# Geometric line: constructing fractions I am interested in teaching maths visually. in page 36 of Growing ideas of number (by John N Crossley) the following image appears, yet I cannot fully grasp how to interpreted it.

In Growing Ideas of Number, Crossley provides this diagram, Figure 3.4, in a discussion of the notion of the "geometric line." From the perspective of modern mathematics, all of the points on the continuous "geometric line" correspond to real numbers, given some choice of 0 and 1. Many early mathematicians did not think of numbers this way. They saw numbers as corresponding to measurements taken using some unit length. We start with a unit length, and all other numbers must be constructed from this unit length. Bass (2018) calls these two perspectives the "occupation narrative" and the "construction narrative."

In the construction narrative, the integers and the rational numbers are legitimate numbers because they can be constructed. This is what Crossley is talking about in the following paragraph.

It is easy to take some measure as a unit, and then to measure off all integer multiples of that unit. I shall ignore the question of where negative numbers come from... Then it is easy to construct fractions of these multiples by drawing similar triangles. See Figure 3.4.

The purpose of Figure 3.4 is to show how, from a segment of length 1, we can construct segments of length $$\frac{1}{n}$$ and $$\frac{m}{n}$$. Here is a construction procedure that you can try to follow while looking at the diagram.

1. On a horizontal line, mark a segment of length 1. Call it OC.
2. Construct a vertical line passing through O.
3. On the vertical line, mark a segment OU. (U corresponds to the "1" on the vertical axis.)
4. Copy segment OU end-to-end along the vertical line to produce segments OM and ON whose lengths are $$m$$ times OU and $$n$$ times OU respectively.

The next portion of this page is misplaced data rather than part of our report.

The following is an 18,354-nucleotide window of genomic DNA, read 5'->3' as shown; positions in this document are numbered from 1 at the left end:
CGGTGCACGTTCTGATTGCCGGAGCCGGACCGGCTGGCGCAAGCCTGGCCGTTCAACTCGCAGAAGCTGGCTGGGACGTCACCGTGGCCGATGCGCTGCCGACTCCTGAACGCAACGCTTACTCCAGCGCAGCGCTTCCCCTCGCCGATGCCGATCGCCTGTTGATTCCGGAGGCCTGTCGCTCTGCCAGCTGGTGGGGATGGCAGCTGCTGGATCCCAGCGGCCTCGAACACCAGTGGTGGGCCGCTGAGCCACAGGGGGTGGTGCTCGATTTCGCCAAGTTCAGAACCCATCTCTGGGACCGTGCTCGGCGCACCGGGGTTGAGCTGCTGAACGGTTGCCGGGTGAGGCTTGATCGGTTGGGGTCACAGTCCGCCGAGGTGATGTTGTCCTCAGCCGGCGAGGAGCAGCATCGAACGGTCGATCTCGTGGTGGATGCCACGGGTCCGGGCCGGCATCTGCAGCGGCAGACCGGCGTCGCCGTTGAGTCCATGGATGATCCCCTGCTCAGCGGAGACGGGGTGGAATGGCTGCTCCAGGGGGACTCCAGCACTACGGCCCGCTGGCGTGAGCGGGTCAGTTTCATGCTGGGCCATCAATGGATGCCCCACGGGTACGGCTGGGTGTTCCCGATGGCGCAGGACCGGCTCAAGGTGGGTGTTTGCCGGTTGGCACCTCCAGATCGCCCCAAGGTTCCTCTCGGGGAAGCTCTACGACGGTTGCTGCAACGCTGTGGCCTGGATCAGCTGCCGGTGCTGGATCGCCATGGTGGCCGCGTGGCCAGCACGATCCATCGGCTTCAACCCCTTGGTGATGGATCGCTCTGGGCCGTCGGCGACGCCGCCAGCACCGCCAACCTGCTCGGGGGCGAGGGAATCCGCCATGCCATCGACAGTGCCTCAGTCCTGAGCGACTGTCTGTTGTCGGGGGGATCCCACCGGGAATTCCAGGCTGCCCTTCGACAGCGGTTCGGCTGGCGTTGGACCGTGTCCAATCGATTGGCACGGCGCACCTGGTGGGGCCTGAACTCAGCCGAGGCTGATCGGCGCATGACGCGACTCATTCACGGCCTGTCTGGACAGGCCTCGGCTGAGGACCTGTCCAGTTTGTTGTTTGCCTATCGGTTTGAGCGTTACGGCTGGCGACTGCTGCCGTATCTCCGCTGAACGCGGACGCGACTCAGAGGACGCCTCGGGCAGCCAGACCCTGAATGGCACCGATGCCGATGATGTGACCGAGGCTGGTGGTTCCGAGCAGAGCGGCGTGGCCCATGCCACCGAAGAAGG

5. Draw line CN.
6. Construct a line parallel to CN passing through U.
7. Mark the intersection of the line just constructed and the horizontal line as A. Triangle AOU is similar to triangle CON, and OA has length $$\frac{1}{n}$$.
8. Construct a line parallel to CN passing through M.
9. Mark the intersection of the line just constructed and the horizontal line as B. Triangle BOM is similar to triangle CON, and OB has length $$\frac{m}{n}$$.

This is related to the construction procedure of "dividing a line segment into equal parts." Here's a step-by-step animation and proof of that procedure. Instead of similar right triangles, it uses similar acute triangles. The underlying principle in both constructions is that the side lengths of similar triangles are in proportion.

As Sue mentions in her answer, Figure 3.4 is a bit confusing because the axes don't use the same scale. Perhaps this is because the scale of the vertical axis doesn't matter for the construction. We just need similar triangles whose corresponding sides are in the ratios $$1:n$$ and $$m:n$$. We can interpret the "1" on the vertical axis as an artifact of this part of the construction. The "1" on the horizontal axis marks the unit length that we want to divide into $$\frac{1}{n}$$ and $$\frac{m}{n}$$. Or perhaps the “1” on the vertical axis is meant to illustrate that, from a unit length, lengths $$n$$ and $$m$$ are also constructible.

This construction gives us the "rational number line," but early mathematicians knew that not all lengths could be represented in this way, and so this is not the "geometric line." But should the geometric line be discrete, like the rational number line, or continuous? According to Crossley, both are logically possible. Crossley attributes the resolution of this problem to Dedekind, referring to his discussion in Section 5.1 of Dedekind's construction of the real numbers.